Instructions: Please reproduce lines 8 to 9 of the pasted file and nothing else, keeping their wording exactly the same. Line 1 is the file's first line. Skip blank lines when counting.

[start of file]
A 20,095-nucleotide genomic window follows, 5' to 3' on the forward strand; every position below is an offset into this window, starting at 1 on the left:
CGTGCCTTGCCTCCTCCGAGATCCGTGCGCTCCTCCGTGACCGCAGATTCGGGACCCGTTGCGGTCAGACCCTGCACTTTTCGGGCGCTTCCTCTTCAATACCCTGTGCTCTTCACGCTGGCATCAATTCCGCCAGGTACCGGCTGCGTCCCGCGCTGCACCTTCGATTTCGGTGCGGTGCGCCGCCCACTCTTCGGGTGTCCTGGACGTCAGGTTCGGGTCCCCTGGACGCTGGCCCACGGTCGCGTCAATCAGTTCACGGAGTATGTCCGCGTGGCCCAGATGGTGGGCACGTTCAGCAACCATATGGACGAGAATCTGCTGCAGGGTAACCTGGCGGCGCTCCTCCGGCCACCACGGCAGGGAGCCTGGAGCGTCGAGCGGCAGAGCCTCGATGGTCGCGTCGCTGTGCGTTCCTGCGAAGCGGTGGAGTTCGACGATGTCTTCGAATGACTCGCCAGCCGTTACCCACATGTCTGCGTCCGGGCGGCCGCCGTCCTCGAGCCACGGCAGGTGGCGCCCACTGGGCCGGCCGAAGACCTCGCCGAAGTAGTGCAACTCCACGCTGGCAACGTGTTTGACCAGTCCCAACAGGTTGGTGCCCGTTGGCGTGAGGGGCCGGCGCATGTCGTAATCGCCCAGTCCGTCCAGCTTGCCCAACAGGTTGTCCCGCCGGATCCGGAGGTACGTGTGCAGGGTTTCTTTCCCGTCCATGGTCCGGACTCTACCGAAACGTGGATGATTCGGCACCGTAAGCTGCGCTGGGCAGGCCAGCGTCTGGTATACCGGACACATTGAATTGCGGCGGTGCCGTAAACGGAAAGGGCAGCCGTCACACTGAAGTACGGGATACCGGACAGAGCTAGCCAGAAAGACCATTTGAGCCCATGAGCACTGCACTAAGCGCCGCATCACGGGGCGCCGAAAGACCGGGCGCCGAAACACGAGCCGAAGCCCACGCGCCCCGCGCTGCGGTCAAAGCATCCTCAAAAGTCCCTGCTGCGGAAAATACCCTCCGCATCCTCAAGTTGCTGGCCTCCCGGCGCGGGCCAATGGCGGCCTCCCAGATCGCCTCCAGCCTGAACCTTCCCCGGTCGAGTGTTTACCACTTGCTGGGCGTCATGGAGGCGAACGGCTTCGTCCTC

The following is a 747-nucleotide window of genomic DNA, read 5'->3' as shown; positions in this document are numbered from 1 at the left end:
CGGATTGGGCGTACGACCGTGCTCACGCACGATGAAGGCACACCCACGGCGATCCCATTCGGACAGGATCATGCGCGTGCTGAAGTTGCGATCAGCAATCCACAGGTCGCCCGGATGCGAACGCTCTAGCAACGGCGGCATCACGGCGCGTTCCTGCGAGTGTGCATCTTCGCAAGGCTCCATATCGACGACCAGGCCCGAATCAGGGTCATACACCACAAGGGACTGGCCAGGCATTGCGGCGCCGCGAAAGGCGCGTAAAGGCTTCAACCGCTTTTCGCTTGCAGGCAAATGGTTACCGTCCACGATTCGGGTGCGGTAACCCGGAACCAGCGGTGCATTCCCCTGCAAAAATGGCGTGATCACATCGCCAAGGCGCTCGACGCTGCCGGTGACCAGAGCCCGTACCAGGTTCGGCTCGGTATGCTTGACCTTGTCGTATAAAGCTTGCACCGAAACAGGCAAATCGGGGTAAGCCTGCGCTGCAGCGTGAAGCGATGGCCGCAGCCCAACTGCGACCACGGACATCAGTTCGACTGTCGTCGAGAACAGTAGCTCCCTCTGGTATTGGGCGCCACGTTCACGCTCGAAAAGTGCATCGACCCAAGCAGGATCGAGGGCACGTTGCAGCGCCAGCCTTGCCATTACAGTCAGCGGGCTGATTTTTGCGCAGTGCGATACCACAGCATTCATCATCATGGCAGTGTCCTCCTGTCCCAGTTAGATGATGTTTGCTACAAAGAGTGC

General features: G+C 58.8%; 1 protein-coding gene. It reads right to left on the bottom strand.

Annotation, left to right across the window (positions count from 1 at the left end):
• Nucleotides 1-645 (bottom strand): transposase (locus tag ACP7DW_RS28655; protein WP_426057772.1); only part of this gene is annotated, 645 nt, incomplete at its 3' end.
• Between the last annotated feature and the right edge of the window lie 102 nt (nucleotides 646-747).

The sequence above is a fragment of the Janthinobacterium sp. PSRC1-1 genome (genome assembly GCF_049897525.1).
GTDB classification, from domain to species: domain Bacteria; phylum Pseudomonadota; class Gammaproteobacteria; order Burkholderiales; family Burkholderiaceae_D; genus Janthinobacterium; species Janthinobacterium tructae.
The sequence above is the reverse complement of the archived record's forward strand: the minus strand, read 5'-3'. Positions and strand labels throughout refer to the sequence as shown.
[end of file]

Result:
• Between the last annotated feature and the right edge of the window lie 102 nt (nucleotides 646-747).

The sequence above is a fragment of the Janthinobacterium sp. PSRC1-1 genome (genome assembly GCF_049897525.1).